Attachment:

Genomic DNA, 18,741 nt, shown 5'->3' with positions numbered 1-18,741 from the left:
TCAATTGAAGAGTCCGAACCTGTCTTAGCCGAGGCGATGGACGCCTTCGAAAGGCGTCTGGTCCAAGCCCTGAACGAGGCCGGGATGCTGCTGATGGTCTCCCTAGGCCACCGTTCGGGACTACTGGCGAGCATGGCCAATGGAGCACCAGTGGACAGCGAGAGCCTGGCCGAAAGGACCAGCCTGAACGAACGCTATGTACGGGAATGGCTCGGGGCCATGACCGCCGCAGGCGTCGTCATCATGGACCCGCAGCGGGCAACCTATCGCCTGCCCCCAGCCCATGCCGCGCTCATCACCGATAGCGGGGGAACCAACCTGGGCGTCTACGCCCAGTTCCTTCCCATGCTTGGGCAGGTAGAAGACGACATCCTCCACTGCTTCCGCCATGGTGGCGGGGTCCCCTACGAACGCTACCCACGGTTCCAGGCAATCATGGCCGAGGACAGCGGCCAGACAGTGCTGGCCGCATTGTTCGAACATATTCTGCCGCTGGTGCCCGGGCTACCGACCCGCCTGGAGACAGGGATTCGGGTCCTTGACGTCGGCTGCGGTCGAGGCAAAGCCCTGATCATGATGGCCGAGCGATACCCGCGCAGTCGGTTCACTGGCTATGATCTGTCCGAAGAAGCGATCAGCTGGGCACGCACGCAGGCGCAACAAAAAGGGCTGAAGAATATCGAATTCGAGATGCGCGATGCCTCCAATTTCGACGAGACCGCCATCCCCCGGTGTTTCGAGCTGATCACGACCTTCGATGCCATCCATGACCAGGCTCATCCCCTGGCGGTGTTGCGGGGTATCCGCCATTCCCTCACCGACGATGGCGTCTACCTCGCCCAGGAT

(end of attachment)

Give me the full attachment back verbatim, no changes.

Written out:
Genomic DNA, 18,741 nt, shown 5'->3' with positions numbered 1-18,741 from the left:
TCAATTGAAGAGTCCGAACCTGTCTTAGCCGAGGCGATGGACGCCTTCGAAAGGCGTCTGGTCCAAGCCCTGAACGAGGCCGGGATGCTGCTGATGGTCTCCCTAGGCCACCGTTCGGGACTACTGGCGAGCATGGCCAATGGAGCACCAGTGGACAGCGAGAGCCTGGCCGAAAGGACCAGCCTGAACGAACGCTATGTACGGGAATGGCTCGGGGCCATGACCGCCGCAGGCGTCGTCATCATGGACCCGCAGCGGGCAACCTATCGCCTGCCCCCAGCCCATGCCGCGCTCATCACCGATAGCGGGGGAACCAACCTGGGCGTCTACGCCCAGTTCCTTCCCATGCTTGGGCAGGTAGAAGACGACATCCTCCACTGCTTCCGCCATGGTGGCGGGGTCCCCTACGAACGCTACCCACGGTTCCAGGCAATCATGGCCGAGGACAGCGGCCAGACAGTGCTGGCCGCATTGTTCGAACATATTCTGCCGCTGGTGCCCGGGCTACCGACCCGCCTGGAGACAGGGATTCGGGTCCTTGACGTCGGCTGCGGTCGAGGCAAAGCCCTGATCATGATGGCCGAGCGATACCCGCGCAGTCGGTTCACTGGCTATGATCTGTCCGAAGAAGCGATCAGCTGGGCACGCACGCAGGCGCAACAAAAAGGGCTGAAGAATATCGAATTCGAGATGCGCGATGCCTCCAATTTCGACGAGACCGCCATCCCCCGGTGTTTCGAGCTGATCACGACCTTCGATGCCATCCATGACCAGGCTCATCCCCTGGCGGTGTTGCGGGGTATCCGCCATTCCCTCACCGACGATGGCGTCTACCTCGCCCAGGAT